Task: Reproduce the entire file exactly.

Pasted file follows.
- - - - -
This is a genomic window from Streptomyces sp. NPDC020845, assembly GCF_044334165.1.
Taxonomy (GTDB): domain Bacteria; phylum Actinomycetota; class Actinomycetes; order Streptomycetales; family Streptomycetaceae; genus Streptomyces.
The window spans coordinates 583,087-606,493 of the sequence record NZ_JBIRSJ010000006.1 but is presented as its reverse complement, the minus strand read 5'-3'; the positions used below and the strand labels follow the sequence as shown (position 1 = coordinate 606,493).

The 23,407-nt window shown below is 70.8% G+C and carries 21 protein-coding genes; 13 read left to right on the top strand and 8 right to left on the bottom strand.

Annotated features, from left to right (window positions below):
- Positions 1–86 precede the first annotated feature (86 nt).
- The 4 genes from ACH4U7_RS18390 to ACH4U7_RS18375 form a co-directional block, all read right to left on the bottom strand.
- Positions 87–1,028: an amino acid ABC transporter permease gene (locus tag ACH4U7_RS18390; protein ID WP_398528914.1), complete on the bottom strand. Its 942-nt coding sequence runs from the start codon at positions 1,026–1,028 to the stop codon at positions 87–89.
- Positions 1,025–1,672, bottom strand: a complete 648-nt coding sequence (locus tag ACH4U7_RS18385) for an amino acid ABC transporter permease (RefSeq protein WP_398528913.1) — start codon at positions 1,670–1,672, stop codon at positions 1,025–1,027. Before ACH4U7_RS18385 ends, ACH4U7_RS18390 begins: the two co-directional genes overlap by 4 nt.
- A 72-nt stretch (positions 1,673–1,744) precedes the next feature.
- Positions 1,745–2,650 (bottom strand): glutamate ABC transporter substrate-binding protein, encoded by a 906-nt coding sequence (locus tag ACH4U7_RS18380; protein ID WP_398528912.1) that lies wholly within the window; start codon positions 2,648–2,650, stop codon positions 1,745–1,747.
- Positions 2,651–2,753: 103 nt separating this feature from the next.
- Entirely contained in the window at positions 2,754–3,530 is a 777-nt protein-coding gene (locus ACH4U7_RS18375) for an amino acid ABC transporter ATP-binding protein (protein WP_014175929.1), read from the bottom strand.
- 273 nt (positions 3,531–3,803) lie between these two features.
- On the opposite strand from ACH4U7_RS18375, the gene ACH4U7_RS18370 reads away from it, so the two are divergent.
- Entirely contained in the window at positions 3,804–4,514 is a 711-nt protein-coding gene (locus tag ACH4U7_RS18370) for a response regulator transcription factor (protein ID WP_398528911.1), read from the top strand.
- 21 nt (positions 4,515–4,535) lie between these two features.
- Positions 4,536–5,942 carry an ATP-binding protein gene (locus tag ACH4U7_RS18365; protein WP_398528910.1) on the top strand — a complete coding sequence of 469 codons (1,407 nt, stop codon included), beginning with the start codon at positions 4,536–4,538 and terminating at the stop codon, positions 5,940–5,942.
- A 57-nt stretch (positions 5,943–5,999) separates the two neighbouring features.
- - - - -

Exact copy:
This is a genomic window from Streptomyces sp. NPDC020845, assembly GCF_044334165.1.
Taxonomy (GTDB): domain Bacteria; phylum Actinomycetota; class Actinomycetes; order Streptomycetales; family Streptomycetaceae; genus Streptomyces.
The window spans coordinates 583,087-606,493 of the sequence record NZ_JBIRSJ010000006.1 but is presented as its reverse complement, the minus strand read 5'-3'; the positions used below and the strand labels follow the sequence as shown (position 1 = coordinate 606,493).

The 23,407-nt window shown below is 70.8% G+C and carries 21 protein-coding genes; 13 read left to right on the top strand and 8 right to left on the bottom strand.

Annotated features, from left to right (window positions below):
- Positions 1–86 precede the first annotated feature (86 nt).
- The 4 genes from ACH4U7_RS18390 to ACH4U7_RS18375 form a co-directional block, all read right to left on the bottom strand.
- Positions 87–1,028: an amino acid ABC transporter permease gene (locus tag ACH4U7_RS18390; protein ID WP_398528914.1), complete on the bottom strand. Its 942-nt coding sequence runs from the start codon at positions 1,026–1,028 to the stop codon at positions 87–89.
- Positions 1,025–1,672, bottom strand: a complete 648-nt coding sequence (locus tag ACH4U7_RS18385) for an amino acid ABC transporter permease (RefSeq protein WP_398528913.1) — start codon at positions 1,670–1,672, stop codon at positions 1,025–1,027. Before ACH4U7_RS18385 ends, ACH4U7_RS18390 begins: the two co-directional genes overlap by 4 nt.
- A 72-nt stretch (positions 1,673–1,744) precedes the next feature.
- Positions 1,745–2,650 (bottom strand): glutamate ABC transporter substrate-binding protein, encoded by a 906-nt coding sequence (locus tag ACH4U7_RS18380; protein ID WP_398528912.1) that lies wholly within the window; start codon positions 2,648–2,650, stop codon positions 1,745–1,747.
- Positions 2,651–2,753: 103 nt separating this feature from the next.
- Entirely contained in the window at positions 2,754–3,530 is a 777-nt protein-coding gene (locus ACH4U7_RS18375) for an amino acid ABC transporter ATP-binding protein (protein WP_014175929.1), read from the bottom strand.
- 273 nt (positions 3,531–3,803) lie between these two features.
- On the opposite strand from ACH4U7_RS18375, the gene ACH4U7_RS18370 reads away from it, so the two are divergent.
- Entirely contained in the window at positions 3,804–4,514 is a 711-nt protein-coding gene (locus tag ACH4U7_RS18370) for a response regulator transcription factor (protein ID WP_398528911.1), read from the top strand.
- 21 nt (positions 4,515–4,535) lie between these two features.
- Positions 4,536–5,942 carry an ATP-binding protein gene (locus tag ACH4U7_RS18365; protein WP_398528910.1) on the top strand — a complete coding sequence of 469 codons (1,407 nt, stop codon included), beginning with the start codon at positions 4,536–4,538 and terminating at the stop codon, positions 5,940–5,942.
- A 57-nt stretch (positions 5,943–5,999) separates the two neighbouring features.